I recently attended an oral hearing where the paying party failed to serve a written request for an oral hearing in accordance with CPR 47.15.
CPR 47.15(7) states, “when a provisional assessment has been carried out, the court will send a copy of the bill, as provisionally assessed, to each party with a notice stating that any party who wishes to challenge any aspect of the provisional assessment must, within 21 days of the receipt of the notice, file and serve on all other parties a written request for an oral hearing. If no such request is filed and served within that period, the provisional assessment shall be binding upon the parties, save in exceptional circumstance”.
The paying party believed that they had served the written request for an oral hearing within 21 days of the receipt of notice from the court as they had copied me into their email to the court requesting the oral hearing.
The problem was that they had utilised the wrong email address, therefore, I did not receive a copy of the paying party’s written request for an oral hearing until 3 weeks after the 21 day period had expired, which was when the error was noticed by the paying party.
I informed the court that I believed that the provisional assessment was now binding due to the paying party’s failure to serve a written request within the time stipulated by the rules.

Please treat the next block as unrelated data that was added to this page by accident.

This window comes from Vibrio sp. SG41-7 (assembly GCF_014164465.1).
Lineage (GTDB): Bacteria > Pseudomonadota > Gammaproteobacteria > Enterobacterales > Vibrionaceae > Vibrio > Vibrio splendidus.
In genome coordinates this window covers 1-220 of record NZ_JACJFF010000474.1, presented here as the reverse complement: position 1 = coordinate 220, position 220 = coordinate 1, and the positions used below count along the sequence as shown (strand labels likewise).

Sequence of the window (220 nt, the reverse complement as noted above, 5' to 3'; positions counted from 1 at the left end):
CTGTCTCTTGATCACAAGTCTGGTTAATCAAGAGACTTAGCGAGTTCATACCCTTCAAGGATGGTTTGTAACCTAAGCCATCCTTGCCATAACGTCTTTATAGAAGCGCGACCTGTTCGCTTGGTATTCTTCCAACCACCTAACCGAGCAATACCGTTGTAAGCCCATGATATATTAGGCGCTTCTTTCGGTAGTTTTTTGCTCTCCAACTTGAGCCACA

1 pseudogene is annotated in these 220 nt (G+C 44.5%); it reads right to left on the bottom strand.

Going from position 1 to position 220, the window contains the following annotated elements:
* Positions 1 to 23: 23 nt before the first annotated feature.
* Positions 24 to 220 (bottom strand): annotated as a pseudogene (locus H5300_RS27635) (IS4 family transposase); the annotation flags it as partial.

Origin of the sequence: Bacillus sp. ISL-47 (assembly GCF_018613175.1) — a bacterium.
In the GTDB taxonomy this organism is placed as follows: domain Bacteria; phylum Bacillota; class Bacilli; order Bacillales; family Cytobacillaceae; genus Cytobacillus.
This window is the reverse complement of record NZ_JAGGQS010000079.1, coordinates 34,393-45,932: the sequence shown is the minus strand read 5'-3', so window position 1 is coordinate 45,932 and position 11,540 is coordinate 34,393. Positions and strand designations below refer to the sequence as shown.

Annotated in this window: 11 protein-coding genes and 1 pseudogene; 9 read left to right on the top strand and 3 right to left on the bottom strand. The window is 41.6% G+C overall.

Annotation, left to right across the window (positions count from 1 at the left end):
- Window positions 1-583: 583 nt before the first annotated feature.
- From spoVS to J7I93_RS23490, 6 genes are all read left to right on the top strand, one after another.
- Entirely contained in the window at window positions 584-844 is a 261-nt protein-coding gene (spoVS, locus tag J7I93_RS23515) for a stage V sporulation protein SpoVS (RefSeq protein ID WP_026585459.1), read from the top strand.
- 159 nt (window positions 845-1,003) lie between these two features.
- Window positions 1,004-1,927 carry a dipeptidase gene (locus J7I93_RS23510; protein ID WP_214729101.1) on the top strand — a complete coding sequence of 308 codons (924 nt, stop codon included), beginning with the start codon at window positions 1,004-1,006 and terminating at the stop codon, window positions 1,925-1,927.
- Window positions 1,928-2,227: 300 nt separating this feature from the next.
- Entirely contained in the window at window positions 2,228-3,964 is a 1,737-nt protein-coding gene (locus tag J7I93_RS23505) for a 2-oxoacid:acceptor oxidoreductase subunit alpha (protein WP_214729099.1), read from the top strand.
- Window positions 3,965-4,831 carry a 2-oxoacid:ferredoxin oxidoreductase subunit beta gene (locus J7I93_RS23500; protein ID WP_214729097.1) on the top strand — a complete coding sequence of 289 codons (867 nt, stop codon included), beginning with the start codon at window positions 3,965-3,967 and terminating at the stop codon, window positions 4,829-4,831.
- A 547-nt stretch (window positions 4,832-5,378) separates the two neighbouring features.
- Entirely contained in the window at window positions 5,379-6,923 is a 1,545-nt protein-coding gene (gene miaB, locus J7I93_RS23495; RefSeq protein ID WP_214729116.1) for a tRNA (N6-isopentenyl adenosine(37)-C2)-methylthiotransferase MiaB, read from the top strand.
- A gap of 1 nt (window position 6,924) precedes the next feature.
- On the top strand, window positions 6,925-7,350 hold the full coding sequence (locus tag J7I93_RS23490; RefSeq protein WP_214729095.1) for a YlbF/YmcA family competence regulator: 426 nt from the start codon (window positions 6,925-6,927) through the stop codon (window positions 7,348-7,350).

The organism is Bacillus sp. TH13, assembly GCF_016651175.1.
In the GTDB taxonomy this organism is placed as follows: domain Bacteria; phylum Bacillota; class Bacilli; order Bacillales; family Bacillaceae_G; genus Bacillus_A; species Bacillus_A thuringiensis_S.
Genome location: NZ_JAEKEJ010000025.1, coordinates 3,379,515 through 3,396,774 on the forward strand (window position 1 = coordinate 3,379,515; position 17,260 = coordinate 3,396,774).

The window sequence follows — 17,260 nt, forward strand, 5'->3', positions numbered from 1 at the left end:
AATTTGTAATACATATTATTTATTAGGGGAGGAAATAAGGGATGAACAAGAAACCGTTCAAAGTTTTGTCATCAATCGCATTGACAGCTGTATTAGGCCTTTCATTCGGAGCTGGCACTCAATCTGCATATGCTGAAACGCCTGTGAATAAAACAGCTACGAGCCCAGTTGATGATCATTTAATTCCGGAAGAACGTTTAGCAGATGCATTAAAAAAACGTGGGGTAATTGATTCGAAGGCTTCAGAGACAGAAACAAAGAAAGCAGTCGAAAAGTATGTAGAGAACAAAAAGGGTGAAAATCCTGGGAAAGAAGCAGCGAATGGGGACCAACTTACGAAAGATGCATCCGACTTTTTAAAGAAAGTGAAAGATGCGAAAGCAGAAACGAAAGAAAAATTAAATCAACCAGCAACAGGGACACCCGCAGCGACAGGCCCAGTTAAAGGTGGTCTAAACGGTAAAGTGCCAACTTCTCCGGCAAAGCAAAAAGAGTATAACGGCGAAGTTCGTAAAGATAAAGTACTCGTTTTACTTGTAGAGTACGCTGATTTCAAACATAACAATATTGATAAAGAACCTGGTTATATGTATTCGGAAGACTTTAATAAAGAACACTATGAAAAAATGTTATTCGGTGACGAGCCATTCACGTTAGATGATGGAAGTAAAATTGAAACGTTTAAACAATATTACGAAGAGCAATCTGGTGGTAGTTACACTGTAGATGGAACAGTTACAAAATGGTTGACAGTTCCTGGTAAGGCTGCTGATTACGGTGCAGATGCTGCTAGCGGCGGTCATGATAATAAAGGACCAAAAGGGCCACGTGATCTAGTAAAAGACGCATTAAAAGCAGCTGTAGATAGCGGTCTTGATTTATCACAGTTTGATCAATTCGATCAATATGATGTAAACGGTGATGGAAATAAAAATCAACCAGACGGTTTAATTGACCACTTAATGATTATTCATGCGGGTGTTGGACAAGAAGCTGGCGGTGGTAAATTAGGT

I was surprised that the court listed the matter for an oral hearing and that the paying party had failed to issue a relief from sanction application.
I attended the oral hearing where the Deputy District Judge found that she was unable to continue with the oral hearing as the provisional assessment was binding in accordance with CPR 47.15(7) given that the paying party had failed to serve the written request for an oral hearing within 21 days of the receipt of notice and that serving the receiving party at the wrong email address could not be construed as an exceptional circumstance. The fact that the paying party failed to issue an application for relief from sanction also played a part in the Deputy District Judge’s decision. I was then awarded the costs of and incidental to the oral hearing.
To conclude, if you wish to challenge any part of the provisional assessment carried out by the court for bills which amount to £75,000.00 or less, you must file and serve your written request for an oral hearing within 21 days of the receipt of the provisionally assessed bill and notice from the court.
Mat Knight, Partner and Costs Lawyer